I once had a roommate who frequently drank the imported “gourmet” San Pellegrino mineral water. Every day he would drink two or three bottles of the stuff. Funny thing is, when the guy finally left, I cleaned up his huge mess and filled two large green city trash cans (the kinds that the garbage trucks pick up like small dumpsters). There must have been a few hundred of them, which probably cost around a thousand dollars.
Just crunching a few numbers reveals that, even spending a dollar or two a day, is enough to justify purchasing a filter. If that isn’t enough, much of the bottled water is comparable if not worse than the water coming out of the tap.
Now the kind of filter I’m talking about isn’t a “Britta” or “Pur” filter, I’m talking about a filter that gets out the junk that those filters can’t. The filter you need to get, if you really want to clean your water, is a “reverse osmosis” water filter. These reverse osmosis filters remove Fluoride, Chlorine, Lead, Sediment; it removes 99% of the contaminants from the water.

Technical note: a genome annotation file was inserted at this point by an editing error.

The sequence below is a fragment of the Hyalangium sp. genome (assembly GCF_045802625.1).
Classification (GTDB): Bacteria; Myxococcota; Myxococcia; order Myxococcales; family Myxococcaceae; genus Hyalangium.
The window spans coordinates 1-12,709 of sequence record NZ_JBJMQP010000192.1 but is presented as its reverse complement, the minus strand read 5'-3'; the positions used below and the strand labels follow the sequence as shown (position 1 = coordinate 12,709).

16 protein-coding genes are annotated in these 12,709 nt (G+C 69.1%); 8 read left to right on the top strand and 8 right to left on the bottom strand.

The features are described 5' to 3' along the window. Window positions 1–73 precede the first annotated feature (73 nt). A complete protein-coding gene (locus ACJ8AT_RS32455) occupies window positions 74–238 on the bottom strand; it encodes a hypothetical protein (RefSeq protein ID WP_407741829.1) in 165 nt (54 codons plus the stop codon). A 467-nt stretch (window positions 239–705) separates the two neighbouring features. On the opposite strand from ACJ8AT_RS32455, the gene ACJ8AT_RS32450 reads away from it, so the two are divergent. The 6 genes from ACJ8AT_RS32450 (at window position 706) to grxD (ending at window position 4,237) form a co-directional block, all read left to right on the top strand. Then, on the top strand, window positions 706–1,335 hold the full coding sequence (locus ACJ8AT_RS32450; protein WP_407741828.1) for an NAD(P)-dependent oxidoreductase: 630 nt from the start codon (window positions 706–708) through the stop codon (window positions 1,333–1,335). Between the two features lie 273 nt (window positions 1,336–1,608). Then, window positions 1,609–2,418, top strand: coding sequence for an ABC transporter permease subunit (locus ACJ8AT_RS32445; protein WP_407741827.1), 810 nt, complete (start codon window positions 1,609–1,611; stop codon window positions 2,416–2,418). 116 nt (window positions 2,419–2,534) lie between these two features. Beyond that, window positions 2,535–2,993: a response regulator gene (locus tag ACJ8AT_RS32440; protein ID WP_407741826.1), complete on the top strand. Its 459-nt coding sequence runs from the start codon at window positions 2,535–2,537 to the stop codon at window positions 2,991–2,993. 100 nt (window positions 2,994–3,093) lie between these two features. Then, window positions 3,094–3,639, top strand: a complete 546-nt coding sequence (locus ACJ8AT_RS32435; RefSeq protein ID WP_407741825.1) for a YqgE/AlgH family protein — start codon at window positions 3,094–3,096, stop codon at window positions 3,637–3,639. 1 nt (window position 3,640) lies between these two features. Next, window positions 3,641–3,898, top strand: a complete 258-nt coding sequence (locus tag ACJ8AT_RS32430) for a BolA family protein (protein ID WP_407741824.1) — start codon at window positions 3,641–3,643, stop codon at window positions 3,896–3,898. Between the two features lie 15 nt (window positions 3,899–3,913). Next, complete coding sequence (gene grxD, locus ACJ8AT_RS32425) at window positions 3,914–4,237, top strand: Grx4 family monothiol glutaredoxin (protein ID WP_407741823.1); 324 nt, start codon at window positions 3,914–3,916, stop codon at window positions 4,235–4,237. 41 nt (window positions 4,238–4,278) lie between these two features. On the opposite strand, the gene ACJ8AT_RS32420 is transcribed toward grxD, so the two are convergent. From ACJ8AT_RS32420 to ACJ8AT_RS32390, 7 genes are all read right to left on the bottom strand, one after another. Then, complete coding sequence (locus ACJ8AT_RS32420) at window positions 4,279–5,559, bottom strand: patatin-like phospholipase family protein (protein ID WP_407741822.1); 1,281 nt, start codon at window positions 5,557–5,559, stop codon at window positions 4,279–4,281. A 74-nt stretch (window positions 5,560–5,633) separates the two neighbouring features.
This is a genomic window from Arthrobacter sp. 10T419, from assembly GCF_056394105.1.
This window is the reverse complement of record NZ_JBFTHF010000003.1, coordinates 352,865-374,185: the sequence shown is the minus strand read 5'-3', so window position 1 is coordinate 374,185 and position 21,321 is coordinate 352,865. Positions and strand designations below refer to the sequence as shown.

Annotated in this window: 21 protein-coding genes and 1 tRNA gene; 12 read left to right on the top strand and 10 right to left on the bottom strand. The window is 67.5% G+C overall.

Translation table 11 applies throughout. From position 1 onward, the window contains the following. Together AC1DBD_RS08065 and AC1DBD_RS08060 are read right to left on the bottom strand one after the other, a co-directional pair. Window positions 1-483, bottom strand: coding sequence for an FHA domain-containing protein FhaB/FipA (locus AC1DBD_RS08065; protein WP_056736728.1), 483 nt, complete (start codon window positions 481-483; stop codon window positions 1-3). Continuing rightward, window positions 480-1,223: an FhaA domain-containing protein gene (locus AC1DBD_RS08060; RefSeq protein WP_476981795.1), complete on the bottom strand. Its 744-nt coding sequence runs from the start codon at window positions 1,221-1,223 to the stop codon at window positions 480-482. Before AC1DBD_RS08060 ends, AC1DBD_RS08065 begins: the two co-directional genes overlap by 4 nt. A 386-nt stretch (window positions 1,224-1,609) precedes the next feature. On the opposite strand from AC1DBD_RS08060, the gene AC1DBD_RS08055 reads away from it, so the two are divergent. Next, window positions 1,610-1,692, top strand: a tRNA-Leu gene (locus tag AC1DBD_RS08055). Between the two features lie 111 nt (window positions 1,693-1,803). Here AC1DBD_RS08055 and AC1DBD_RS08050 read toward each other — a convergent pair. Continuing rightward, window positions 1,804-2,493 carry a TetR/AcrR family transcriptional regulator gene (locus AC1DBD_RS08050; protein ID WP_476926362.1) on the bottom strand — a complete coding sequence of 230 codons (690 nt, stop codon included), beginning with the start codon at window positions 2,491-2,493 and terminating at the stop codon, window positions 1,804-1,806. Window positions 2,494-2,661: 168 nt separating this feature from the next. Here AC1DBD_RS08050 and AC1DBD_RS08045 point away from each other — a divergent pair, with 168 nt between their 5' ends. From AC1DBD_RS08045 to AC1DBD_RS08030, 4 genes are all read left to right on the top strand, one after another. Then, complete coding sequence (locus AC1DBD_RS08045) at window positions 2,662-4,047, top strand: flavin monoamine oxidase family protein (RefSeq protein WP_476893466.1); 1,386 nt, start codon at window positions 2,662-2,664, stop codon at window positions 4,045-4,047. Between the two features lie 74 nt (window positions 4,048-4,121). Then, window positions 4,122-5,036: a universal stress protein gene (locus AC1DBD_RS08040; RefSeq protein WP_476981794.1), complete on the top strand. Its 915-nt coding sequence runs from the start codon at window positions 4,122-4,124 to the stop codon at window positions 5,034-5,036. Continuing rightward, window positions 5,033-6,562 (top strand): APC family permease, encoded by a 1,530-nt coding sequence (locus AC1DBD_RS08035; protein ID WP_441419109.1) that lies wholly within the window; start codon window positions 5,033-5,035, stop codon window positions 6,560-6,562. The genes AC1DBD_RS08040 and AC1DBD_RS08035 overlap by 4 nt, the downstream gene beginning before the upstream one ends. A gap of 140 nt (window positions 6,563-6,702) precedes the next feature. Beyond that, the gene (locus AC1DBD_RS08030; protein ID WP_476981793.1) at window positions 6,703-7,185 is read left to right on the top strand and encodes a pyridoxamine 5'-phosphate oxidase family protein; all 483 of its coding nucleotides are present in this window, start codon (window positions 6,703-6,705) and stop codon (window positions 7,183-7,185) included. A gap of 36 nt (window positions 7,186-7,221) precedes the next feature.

If you get a decently priced, high quality system, such as the 5-stage filters at freedrinkingwater.com, you can filter your water for about 2 cents a gallon. So if you were to use 3 gallons of bottled water a day @ $0.79/gal versus reverse-osmosis water at $0.02/gal, you essentially save $0.77/gal which amounts to an $843 per year savings.
Once you buy the filter, the only other purchases are the replacement filters; which need replacing about once annually, and cost about $40. Its not much of a cost for having all of the clean water you can use for a year; and it encourages you to drink water, since it is readily available.